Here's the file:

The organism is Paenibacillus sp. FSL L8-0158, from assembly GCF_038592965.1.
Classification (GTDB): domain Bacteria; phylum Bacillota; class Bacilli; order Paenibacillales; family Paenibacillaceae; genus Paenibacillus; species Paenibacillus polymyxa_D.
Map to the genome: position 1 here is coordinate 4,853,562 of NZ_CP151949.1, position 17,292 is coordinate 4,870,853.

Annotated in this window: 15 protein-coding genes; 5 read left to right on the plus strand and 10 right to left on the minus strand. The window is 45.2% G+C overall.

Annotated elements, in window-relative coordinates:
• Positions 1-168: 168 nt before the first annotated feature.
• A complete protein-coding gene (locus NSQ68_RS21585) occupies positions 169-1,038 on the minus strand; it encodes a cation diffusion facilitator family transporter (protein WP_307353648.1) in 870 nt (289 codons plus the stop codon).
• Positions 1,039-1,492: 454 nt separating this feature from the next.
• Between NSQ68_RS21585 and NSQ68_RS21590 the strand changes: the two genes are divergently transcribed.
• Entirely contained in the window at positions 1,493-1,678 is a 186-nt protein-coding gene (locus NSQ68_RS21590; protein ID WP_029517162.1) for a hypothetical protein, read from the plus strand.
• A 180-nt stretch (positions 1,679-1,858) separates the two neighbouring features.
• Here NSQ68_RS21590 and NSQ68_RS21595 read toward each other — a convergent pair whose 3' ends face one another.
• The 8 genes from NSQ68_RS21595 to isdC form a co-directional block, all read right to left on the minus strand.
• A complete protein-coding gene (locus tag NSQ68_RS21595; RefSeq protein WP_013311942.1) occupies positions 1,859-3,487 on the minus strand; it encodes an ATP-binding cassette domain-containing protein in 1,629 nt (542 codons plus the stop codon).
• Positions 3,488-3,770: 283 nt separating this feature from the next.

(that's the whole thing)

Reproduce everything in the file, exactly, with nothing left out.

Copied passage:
The organism is Paenibacillus sp. FSL L8-0158, from assembly GCF_038592965.1.
Classification (GTDB): domain Bacteria; phylum Bacillota; class Bacilli; order Paenibacillales; family Paenibacillaceae; genus Paenibacillus; species Paenibacillus polymyxa_D.
Map to the genome: position 1 here is coordinate 4,853,562 of NZ_CP151949.1, position 17,292 is coordinate 4,870,853.

Annotated in this window: 15 protein-coding genes; 5 read left to right on the plus strand and 10 right to left on the minus strand. The window is 45.2% G+C overall.

Annotated elements, in window-relative coordinates:
• Positions 1-168: 168 nt before the first annotated feature.
• A complete protein-coding gene (locus NSQ68_RS21585) occupies positions 169-1,038 on the minus strand; it encodes a cation diffusion facilitator family transporter (protein WP_307353648.1) in 870 nt (289 codons plus the stop codon).
• Positions 1,039-1,492: 454 nt separating this feature from the next.
• Between NSQ68_RS21585 and NSQ68_RS21590 the strand changes: the two genes are divergently transcribed.
• Entirely contained in the window at positions 1,493-1,678 is a 186-nt protein-coding gene (locus NSQ68_RS21590; protein ID WP_029517162.1) for a hypothetical protein, read from the plus strand.
• A 180-nt stretch (positions 1,679-1,858) separates the two neighbouring features.
• Here NSQ68_RS21590 and NSQ68_RS21595 read toward each other — a convergent pair whose 3' ends face one another.
• The 8 genes from NSQ68_RS21595 to isdC form a co-directional block, all read right to left on the minus strand.
• A complete protein-coding gene (locus tag NSQ68_RS21595; RefSeq protein WP_013311942.1) occupies positions 1,859-3,487 on the minus strand; it encodes an ATP-binding cassette domain-containing protein in 1,629 nt (542 codons plus the stop codon).
• Positions 3,488-3,770: 283 nt separating this feature from the next.